Thursday 16 February 2023

Georgia Lawmaker Calls Clarence Thomas ‘Uncle Tom’ — After Admitting He Doesn’t Know Who Uncle Tom Is

 Georgia State Sen. Emanuel Jones (D-Decatur) admitted that he wasn’t sure whether “Uncle Tom” was a real person or a fictional character when he used the label to attack sitting Supreme Court Justice Clarence Thomas on Tuesday.

Jones took to the State Senate floor to argue against a Republican-led proposal to place a statue of Thomas – a Georgia native — on the grounds of the state Capitol, and he compared Thomas to a slave who had “sold his soul” to his white master.


“We cannot avoid that conversation so I’m not going to avoid it either,” Jones said of the discussion surrounding the statue.

“In the black community we have an expression — and I don’t want to use this label too deeply here because I’m just trying to tell you what we have in the African American community when we talk about a person of color that goes back historically to the days of slavery and that person betraying his own community — we have a term in the black community,” Jones began.

“That term that we use is called ‘Uncle Tom,'” he continued, adding, “And ‘Uncle Tom’ is a — either fictional or a non-fictional character, I don’t really know the origin of ‘Uncle Tom’ — but it talks about a person who, back during the days of slavery, sold his soul to the slave masters,” Jones continued.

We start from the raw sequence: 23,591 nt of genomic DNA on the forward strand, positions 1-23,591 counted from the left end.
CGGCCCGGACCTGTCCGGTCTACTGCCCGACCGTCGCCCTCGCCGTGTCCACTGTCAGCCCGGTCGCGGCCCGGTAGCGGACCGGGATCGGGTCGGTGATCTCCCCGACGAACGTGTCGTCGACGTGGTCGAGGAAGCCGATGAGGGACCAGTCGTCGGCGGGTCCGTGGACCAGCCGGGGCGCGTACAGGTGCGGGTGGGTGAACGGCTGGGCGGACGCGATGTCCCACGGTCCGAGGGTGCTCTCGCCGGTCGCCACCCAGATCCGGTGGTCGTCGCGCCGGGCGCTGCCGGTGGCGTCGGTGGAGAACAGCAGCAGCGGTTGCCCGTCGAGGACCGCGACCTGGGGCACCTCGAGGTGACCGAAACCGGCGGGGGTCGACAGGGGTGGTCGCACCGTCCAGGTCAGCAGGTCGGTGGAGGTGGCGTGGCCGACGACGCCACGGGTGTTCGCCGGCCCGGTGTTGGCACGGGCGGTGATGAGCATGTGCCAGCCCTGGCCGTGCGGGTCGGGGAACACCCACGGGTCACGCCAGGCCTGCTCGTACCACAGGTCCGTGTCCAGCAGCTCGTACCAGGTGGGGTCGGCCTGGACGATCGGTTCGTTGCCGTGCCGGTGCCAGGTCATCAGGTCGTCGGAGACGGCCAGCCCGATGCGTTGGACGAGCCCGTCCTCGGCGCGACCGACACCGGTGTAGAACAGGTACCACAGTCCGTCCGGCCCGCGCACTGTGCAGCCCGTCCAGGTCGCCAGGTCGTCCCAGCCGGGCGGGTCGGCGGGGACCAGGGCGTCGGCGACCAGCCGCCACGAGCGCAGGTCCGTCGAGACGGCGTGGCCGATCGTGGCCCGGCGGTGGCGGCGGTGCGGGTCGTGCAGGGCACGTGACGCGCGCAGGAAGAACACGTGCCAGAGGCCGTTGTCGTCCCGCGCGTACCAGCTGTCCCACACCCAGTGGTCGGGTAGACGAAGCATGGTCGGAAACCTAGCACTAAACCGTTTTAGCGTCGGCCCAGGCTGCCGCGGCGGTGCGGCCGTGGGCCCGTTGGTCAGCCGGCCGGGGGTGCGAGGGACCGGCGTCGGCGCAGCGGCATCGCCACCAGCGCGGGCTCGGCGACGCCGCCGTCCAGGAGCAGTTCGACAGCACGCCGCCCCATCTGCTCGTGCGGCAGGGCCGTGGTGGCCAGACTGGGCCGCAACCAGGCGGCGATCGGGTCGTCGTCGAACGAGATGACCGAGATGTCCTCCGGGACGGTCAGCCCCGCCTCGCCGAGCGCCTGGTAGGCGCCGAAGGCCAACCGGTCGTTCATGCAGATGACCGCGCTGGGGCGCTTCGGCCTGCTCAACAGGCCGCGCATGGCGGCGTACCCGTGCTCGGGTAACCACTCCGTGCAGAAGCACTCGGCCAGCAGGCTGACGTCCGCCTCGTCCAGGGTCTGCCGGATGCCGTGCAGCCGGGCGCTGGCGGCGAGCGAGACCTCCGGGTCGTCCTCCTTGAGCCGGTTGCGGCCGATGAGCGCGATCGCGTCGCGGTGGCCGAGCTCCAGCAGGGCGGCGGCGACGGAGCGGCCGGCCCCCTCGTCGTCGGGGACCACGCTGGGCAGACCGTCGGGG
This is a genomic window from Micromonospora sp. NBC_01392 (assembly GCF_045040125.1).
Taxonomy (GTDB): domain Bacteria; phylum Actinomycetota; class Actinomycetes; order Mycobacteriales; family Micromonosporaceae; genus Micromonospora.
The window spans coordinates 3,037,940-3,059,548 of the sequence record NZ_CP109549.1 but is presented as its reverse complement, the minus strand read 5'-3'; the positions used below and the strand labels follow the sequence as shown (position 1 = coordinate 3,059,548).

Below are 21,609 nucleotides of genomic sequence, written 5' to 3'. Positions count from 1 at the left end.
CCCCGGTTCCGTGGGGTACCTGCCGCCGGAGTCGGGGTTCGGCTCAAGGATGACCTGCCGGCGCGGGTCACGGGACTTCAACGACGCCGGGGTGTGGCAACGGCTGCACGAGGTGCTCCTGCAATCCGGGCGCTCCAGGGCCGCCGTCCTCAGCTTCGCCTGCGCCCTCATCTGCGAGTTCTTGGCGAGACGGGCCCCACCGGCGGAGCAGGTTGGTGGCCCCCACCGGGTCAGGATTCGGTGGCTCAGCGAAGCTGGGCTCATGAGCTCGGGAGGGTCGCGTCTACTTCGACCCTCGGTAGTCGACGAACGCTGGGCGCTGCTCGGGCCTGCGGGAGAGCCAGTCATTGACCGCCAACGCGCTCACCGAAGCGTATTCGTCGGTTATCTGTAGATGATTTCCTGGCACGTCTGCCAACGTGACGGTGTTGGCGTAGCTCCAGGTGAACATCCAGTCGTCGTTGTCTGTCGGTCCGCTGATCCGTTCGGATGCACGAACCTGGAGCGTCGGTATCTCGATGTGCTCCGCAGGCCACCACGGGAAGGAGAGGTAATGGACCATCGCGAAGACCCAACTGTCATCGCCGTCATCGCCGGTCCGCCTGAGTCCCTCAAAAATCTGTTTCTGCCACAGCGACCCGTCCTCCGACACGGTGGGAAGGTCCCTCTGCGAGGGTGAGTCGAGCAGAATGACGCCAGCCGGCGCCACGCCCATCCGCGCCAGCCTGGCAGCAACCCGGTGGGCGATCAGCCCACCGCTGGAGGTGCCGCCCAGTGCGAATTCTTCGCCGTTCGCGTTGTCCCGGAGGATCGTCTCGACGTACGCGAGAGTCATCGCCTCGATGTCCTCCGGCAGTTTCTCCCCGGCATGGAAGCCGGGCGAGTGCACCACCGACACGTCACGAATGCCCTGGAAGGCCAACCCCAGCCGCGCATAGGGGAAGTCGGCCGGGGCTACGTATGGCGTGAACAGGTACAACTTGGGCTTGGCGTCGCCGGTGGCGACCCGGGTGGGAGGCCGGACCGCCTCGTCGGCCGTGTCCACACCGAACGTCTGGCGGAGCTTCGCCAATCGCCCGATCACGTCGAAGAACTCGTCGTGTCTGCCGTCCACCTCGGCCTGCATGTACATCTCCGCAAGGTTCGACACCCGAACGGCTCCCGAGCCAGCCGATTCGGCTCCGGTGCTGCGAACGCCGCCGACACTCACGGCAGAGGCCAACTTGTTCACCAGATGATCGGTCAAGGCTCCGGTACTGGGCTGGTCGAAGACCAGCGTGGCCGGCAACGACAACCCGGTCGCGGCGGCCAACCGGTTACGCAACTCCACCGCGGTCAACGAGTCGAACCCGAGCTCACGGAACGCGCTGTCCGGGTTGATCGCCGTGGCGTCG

The only explanation Jones gave — after first suggesting that white people would not necessarily understand his concerns — for accusing Thomas of such betrayal was a vague reference to his position on certain LGBTQ+ issues and the assertion that his decisions had outraged women.

“I don’t expect people of non-color to get the sensitivity that we feel about a person of color whose policies and practices and decisions and votes … we’ve rallied [to] fight against,” he said, adding, “Justice Thomas’ decisions have certainly sparked outrage [among] women and not just women of color, but all women. And certainly, when we look at the LGBTQ+ community, his votes and positions he’s taken have raised outrage in that community as well.”

The measure passed along party lines — 32-20 — and will be sent to the Georgia State House for consideration.

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